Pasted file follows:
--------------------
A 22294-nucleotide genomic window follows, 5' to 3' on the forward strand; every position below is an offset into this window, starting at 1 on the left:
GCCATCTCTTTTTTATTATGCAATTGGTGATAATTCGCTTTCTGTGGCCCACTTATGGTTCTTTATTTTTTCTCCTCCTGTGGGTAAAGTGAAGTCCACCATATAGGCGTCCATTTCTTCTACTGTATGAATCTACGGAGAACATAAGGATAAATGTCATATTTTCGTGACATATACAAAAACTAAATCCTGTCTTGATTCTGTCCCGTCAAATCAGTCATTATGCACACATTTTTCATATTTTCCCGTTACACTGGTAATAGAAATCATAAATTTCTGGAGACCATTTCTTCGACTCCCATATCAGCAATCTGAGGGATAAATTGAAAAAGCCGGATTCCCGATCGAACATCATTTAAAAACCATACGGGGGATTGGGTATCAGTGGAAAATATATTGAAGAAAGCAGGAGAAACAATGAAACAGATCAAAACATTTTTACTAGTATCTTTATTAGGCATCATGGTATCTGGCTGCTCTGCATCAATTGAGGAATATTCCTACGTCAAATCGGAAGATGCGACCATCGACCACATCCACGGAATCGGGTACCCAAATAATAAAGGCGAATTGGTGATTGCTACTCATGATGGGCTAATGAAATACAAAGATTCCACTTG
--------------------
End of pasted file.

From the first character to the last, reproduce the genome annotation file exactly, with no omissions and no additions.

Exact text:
A 22294-nucleotide genomic window follows, 5' to 3' on the forward strand; every position below is an offset into this window, starting at 1 on the left:
GCCATCTCTTTTTTATTATGCAATTGGTGATAATTCGCTTTCTGTGGCCCACTTATGGTTCTTTATTTTTTCTCCTCCTGTGGGTAAAGTGAAGTCCACCATATAGGCGTCCATTTCTTCTACTGTATGAATCTACGGAGAACATAAGGATAAATGTCATATTTTCGTGACATATACAAAAACTAAATCCTGTCTTGATTCTGTCCCGTCAAATCAGTCATTATGCACACATTTTTCATATTTTCCCGTTACACTGGTAATAGAAATCATAAATTTCTGGAGACCATTTCTTCGACTCCCATATCAGCAATCTGAGGGATAAATTGAAAAAGCCGGATTCCCGATCGAACATCATTTAAAAACCATACGGGGGATTGGGTATCAGTGGAAAATATATTGAAGAAAGCAGGAGAAACAATGAAACAGATCAAAACATTTTTACTAGTATCTTTATTAGGCATCATGGTATCTGGCTGCTCTGCATCAATTGAGGAATATTCCTACGTCAAATCGGAAGATGCGACCATCGACCACATCCACGGAATCGGGTACCCAAATAATAAAGGCGAATTGGTGATTGCTACTCATGATGGGCTAATGAAATACAAAGATTCCACTTG